By Jon Hopkins
London - Britain's top share index was fractionally higher in early trade on Friday, consolidating the previous session's sharp rally sparked by the ECB's bond-buying programme, as investors looked to US monthly payrolls data to provide a fresh leg-up.
Firm miners supported the blue-chip gains, tracking stronger copper prices on hopes for a demand boost as better US data and the ECB's new plan to buy bonds to ease the euro zone debt crisis, lift the global economy.
Mining bid target Xstrata was a strong performer, up 4.8 percent, while its predator, commodities trader Glencore dropped 1.5 percent in volatile trade after surprising investors by postponing a shareholder meeting that had been due to vote on the $34 billion takeover.
Glencore's bid, which had been teetering on the brink of collapse after Xstrata's second-largest shareholder, Qatar, said it would vote against Glencore's offer of 2.8 new shares for every Xstrata share held, appeared to be back on.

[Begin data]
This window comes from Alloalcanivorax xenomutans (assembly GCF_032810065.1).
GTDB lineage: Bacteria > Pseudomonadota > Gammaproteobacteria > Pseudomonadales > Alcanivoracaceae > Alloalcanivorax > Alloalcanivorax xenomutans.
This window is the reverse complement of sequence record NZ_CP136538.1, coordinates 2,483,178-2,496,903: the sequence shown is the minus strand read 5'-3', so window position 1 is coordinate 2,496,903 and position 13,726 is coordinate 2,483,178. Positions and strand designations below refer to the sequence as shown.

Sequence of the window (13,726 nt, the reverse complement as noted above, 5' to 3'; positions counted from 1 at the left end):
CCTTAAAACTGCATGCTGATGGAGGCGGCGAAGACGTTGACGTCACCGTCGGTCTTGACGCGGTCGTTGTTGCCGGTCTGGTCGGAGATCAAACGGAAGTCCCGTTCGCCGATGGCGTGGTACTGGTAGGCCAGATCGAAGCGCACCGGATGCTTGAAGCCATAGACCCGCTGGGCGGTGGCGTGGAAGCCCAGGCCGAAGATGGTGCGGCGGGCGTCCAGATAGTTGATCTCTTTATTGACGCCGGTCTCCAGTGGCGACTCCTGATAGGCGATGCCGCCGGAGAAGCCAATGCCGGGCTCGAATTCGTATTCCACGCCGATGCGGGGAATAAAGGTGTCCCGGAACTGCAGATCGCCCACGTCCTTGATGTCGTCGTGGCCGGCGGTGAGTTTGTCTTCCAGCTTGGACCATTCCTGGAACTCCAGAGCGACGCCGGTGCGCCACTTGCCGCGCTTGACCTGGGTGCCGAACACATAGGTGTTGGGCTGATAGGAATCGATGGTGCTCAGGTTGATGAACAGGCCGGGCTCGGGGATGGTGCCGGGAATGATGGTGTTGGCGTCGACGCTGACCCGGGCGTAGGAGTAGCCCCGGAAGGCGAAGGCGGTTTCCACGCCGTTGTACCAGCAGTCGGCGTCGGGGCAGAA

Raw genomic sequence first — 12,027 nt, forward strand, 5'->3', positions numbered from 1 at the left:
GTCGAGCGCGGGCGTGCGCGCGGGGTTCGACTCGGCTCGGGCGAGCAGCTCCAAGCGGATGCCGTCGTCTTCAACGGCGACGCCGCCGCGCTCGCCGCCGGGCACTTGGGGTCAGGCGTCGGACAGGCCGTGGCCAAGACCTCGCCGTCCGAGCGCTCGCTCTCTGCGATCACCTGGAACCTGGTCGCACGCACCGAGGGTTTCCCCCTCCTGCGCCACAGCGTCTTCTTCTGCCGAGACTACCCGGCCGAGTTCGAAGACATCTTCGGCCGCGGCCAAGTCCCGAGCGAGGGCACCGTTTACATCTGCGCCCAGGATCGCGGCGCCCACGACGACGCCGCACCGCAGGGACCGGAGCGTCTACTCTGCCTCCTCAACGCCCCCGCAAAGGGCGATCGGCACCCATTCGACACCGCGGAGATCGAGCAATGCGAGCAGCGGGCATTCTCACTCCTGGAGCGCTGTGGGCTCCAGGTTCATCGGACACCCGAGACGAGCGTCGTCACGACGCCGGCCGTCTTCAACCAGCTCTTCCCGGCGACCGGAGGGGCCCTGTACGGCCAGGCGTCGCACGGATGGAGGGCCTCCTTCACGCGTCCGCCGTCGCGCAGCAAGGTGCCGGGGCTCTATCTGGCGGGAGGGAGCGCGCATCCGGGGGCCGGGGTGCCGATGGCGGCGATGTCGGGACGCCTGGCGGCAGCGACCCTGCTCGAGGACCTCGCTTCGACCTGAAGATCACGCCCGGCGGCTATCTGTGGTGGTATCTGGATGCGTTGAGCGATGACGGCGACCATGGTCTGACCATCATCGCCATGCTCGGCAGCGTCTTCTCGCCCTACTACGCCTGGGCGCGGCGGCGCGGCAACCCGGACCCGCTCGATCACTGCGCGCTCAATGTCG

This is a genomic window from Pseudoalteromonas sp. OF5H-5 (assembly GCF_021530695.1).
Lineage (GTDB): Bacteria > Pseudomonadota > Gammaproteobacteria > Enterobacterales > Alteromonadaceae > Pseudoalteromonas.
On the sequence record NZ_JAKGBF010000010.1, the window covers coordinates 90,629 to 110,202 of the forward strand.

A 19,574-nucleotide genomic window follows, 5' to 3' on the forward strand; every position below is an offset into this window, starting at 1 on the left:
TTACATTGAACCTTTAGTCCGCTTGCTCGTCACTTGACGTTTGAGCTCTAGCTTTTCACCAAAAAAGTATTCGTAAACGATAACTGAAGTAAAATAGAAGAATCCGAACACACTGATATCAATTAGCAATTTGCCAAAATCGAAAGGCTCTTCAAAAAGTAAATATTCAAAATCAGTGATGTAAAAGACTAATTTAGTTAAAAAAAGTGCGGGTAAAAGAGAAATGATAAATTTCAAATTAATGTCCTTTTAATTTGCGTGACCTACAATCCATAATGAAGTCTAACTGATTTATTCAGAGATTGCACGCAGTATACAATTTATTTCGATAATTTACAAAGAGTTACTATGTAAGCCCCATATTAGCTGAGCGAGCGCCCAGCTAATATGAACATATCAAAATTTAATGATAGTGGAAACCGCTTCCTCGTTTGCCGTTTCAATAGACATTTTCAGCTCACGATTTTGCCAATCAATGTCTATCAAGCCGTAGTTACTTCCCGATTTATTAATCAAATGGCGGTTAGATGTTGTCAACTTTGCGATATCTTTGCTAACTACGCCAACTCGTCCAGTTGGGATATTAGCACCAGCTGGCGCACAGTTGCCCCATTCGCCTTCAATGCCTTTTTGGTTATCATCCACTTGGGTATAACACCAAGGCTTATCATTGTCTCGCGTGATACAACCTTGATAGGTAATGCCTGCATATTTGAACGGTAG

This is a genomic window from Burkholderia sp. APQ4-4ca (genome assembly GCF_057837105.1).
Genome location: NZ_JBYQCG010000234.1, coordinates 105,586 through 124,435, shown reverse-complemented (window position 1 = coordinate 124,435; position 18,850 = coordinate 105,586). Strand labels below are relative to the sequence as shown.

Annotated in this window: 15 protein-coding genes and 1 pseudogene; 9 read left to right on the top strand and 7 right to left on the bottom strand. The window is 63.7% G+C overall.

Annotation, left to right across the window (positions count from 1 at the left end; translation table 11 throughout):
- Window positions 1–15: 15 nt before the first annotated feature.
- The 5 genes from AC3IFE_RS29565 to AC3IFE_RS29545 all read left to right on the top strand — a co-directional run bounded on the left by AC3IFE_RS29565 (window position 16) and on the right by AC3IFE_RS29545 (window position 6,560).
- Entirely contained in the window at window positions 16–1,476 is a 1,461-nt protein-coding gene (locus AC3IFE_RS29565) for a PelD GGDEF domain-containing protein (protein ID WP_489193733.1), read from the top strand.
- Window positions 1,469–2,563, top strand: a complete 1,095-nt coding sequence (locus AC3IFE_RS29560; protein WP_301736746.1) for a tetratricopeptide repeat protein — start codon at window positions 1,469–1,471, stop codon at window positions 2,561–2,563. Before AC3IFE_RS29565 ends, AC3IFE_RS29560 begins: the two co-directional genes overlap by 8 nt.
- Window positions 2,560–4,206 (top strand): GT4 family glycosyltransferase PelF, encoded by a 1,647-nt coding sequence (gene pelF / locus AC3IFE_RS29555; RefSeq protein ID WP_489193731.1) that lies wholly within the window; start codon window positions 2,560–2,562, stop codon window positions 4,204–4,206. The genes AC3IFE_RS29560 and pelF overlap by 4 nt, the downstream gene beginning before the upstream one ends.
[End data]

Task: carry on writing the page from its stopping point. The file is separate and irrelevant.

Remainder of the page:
“If Glencore's adjourning the meeting then it looks like they probably will be raising the exchange ratio,” said an analyst who declined to be named.
Trading volumes in Glencore and Xstrata shares were strong at 134 percent and 106 pence of their 90-day daily averages, swelling overall FTSE 100 volume which was over 35 percent of the 90-day daily average in the first hour of trading.
At 0816 GMT, the FTSE 100 index was up 0.87 points, or 0.01 percent at 5,778.21, having jumped 2.1 percent on Thursday, with the blue-chip index easing back after breaching the 5,800 level early on for the first time in two weeks.
“Now that the FTSE appears to be ready to start another leg up, traders should be aware of a possible upside target,” said James A. Hyerczyk, analyst at Autochartist
“Based on the break from 5,876.20 to 5,630.11, traders should look for a rally to 5,755.55 to 5,784.02 over the near-term. Exceeding this retracement zone will indicate more upside to follow,” Hyerczyk said.
Investors showed little reaction to a mixed batch of British data, with July industrial output rising at its fastest pace since 1987, but August wholesale PPI inflation rising more than expected. - Reuters